as it will, the universalists were prompted to turn devils into figures
of Rhetoric, expressive of the irregular appetites and passions of men,
and when this was not easy, tbey permitted the devils and scriptures to
go together, and embraced their own reason as their ONLY GUIDE, with whose
aid ALONE they attempted to prove universal salvation; but this led them,
ere they were well aware, directly to deism. It could do nothing less;
for if, from reason ALONE I can certainly prove the salvation of ALL, I
have certainly no need of a revelation to prove the salvation of ANY. If
reason ALONE tells me, that God MUST assuredly be merciful, I have no need
of revelation to tell me any thing more. In one of four written discourses
respecting scriptural universalism, I have attempted to explain and establish
the distinction which universalists seem to have confounded between justice
and mercy, and tried to show that on tbe principle of justice God may punish
with endless pain; and that, if otherwise than endless, it will be as God
has revealed it; but that revelation seems to stand as it was stated before,
and as perhaps it ought to stand.
To return. The deity cannot well admit the existence of angels, either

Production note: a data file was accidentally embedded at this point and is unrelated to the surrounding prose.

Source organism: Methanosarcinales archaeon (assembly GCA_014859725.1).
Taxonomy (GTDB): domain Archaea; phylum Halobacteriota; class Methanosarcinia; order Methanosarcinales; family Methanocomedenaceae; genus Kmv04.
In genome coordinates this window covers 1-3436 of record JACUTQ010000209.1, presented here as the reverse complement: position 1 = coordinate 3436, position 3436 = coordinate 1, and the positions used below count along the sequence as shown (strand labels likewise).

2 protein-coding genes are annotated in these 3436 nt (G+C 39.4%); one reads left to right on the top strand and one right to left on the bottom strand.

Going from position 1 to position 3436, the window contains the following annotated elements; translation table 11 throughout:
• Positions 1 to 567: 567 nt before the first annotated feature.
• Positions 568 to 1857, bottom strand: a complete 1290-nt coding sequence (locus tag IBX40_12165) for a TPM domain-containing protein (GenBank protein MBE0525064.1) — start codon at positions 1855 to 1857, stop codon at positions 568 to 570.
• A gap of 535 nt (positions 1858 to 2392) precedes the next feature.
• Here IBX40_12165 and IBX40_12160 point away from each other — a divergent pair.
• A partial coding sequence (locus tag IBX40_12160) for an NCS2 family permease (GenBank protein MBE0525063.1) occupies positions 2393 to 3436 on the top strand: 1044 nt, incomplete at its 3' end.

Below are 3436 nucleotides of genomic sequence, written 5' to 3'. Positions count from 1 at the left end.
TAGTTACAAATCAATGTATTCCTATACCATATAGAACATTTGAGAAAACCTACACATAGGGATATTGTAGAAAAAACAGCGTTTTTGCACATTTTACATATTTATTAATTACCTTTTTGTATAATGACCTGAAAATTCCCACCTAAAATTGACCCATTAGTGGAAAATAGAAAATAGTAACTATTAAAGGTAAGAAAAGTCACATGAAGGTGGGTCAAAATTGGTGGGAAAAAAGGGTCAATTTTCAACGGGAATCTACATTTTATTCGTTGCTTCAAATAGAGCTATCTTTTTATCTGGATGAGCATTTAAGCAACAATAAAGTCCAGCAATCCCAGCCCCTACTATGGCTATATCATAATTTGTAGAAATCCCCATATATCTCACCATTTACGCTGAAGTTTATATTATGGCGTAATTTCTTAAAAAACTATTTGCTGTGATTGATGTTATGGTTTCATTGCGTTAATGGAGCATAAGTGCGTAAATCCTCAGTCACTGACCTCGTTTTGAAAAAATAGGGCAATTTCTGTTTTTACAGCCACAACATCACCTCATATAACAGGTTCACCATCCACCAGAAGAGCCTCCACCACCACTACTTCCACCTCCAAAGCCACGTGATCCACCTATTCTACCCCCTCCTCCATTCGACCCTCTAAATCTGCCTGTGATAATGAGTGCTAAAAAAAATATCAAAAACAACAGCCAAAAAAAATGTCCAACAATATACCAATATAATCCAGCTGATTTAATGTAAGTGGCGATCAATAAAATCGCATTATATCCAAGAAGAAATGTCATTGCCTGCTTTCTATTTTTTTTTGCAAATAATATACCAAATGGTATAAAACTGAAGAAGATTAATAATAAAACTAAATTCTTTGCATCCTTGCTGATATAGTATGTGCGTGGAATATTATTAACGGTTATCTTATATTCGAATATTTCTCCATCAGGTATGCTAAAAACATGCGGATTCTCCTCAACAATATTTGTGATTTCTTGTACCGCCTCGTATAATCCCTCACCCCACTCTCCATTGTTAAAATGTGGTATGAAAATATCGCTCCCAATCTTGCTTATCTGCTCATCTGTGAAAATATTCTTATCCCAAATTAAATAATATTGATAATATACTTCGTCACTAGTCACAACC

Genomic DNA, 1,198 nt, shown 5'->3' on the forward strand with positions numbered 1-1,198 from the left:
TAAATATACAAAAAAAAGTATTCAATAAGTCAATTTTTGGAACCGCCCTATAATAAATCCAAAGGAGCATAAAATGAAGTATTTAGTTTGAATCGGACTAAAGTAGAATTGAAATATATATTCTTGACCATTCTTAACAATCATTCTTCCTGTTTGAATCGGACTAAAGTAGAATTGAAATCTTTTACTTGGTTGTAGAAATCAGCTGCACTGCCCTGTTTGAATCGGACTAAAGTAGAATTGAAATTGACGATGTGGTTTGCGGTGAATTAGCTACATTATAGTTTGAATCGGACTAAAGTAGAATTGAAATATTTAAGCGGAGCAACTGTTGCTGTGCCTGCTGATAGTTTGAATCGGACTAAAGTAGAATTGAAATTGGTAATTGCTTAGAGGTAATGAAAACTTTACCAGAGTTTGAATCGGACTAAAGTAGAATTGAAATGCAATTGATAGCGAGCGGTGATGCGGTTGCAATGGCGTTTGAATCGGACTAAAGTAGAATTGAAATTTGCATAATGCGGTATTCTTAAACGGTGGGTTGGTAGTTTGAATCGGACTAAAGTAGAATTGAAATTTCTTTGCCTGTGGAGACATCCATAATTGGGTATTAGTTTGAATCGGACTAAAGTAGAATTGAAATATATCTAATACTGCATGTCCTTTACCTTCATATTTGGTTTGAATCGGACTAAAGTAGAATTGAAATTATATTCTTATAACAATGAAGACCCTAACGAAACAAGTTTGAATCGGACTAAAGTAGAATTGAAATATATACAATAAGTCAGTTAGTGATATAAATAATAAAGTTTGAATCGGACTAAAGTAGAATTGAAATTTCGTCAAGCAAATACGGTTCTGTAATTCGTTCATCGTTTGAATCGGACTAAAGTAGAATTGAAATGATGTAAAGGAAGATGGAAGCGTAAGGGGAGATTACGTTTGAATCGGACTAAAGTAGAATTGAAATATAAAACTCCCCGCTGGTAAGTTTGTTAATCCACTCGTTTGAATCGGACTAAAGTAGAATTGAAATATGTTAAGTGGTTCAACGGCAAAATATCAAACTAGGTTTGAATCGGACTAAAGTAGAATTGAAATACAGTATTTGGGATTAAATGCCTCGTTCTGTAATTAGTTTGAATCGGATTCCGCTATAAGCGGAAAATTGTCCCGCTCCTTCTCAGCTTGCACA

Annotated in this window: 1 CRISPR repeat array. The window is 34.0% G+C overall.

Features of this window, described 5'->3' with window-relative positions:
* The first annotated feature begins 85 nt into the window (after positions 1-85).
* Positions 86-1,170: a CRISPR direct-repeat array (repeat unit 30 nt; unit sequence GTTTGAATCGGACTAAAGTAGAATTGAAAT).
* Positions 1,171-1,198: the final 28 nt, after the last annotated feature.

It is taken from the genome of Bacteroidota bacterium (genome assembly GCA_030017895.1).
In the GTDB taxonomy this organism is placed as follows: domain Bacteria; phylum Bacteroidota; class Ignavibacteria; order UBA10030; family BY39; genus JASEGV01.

good or evil. For tho' the one be not unreasonable on the great scale of
being, nor the other on the principle of fallibility, or free-agency ;
yet both are doctrines of revelation; and because "If angels by nature
superior to man would forfeit the favour of God, and be rendered miserable
by his displeasure, it might have so happened that rnankind have apostatized,
and that profligates may justly fear the vengeance of God, which fear it
is the great object of infidelity to expel. But herein they contradict
the Ancient philosophers: for says Tertullian, who lived at Carthage about
the middle of the second century, the word DEMON is not new, both it and
these spirits were known to the philosophers. " *
In the fourth place, connected with a belief of revelation is the belief
of an active interposing providence, co-operating with free agents, and
restraining, directing, governing and [inspiring] events in opposition
to deism, which asserts an establishment of unchanging laws; and, except
bare upholding power, denies every other act, or interposition visible
I SAY VISIBLE or MENTAL, for if there ever was a dearth, or deluge,
or other calamity; or a removal of them which never would have happened
in the natural course of things: or if I ever had an idea or inclination,
or the recollection of an idea; or returning of an inclination, which in
the common course of things I would not have had : or if I have ever been
prevented from having any idea or desire which otherwise I would have had-there
is an active interposing providence, and there is a revelation, for all
interposition is revelation-revelation of the power, righteousness, or
wrath of God. And if this interposition be only mental, or an INTERIOR
NOTICE or INCLINATION, which are admitted both by Bolingbroke, and Paine;
+ the notice or inclination, divinely given, are as really interpositions
as dividing the sea, or raising the dead.
The foes and friends of revelation have lately proclaimed war against
one another, and here is the very ground on which the battle must